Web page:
Follow-Up Friday: Rolling Stone’s Retraction, Recipe for Common Core Math
Rolling Stone retracted its story that supposedly detailed a University of Virginia student’s brutal rape by several members of a campus fraternity, and a report by the Columbia University Journalism School called the debacle “a journalistic failure.”
The report by – conducted at the request of Rolling Stone — found that basic tenets of good journalism were ignored in the reporting of the story, and that the magazine’s editors should have done more to verify writer Sabrina Rubin Erdely’s account. Among the massive failures allowed by the editors: She apparently relied entirely on the word of the alleged victim “Jackie” and did not contact the alleged attackers. (You can read the entire 10,000-word report here.)
The fraternity, Phi Kappa Psi, is planning legal action. But that could be a tough case to prove, media law experts have said.
Over at Vox, Libby Nelson takes the cake when it comes explaining how the Common Core changes the way students learn math. (Watch the three-minute video for more on the recipe.)
While it’s highly entertaining, the Vox approach is also a smart way to handle a frequent challenge reporters face: clearly, and quickly, breaking down how the new standards are impacting classroom learning. For another take, read our writeup from the presentation Elizabeth Green of Chalkbeat made at our fall seminar on the teaching profession. Also, from that Detroit seminar, Deborah Loewenberg Ball, the dean of the University of Michigan School of Education, showed us why it’s as important to understand why students get the wrong answers in their math calculations as it is to teach them to figure out the correct responses.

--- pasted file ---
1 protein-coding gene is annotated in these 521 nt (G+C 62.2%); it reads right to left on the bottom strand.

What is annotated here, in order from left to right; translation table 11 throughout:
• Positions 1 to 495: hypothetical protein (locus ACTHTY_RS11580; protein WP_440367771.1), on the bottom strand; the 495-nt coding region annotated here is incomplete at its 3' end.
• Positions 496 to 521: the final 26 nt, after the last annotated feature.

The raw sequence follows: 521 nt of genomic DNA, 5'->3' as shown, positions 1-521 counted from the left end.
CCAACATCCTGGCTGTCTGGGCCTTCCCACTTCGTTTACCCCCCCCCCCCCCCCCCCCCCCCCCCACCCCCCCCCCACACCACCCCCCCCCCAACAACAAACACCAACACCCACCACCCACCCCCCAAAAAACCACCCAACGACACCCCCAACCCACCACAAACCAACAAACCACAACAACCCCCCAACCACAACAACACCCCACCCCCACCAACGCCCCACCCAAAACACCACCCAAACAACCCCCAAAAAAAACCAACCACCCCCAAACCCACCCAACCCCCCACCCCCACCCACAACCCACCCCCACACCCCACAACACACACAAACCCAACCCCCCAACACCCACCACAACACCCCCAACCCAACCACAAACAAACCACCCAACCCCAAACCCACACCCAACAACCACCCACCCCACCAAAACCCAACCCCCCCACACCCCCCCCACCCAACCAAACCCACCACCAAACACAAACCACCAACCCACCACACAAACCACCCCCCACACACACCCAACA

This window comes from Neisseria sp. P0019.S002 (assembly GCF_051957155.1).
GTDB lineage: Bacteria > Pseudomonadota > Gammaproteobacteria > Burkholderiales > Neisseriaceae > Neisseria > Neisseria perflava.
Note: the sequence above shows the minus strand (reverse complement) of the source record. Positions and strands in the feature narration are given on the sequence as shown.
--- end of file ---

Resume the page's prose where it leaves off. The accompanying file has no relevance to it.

As you plan your weekend reading, add Brooke Lea Foster’s takeout on being poor at an Ivy League school for the Boston Globe magazine. It’s both affecting and effective journalism. For example, it highlights Harvard University student Ana Barros talking about making the transition from low-income housing to a campus where money is rarely a day-to-day concern for her classmates:
During her freshman and sophomore years, Barros hesitated to speak in class because she often mispronounced words — she knew what they meant from her own reading, but she hadn’t said many aloud before, and if she had, there had been no one to correct her. Friends paired off quickly. “You’d get weeded out of friendships based on what you could afford. If someone said let’s go to the Square for dinner and see a movie, you’d move on,” she says.
We’ll be talking about challenges low-income college students face at EWA’s 68th National Seminar in Chicago, which kicks off April 20. In the coming weeks, we’ll be sharing guest blog posts, podcasts and videos from the sessions.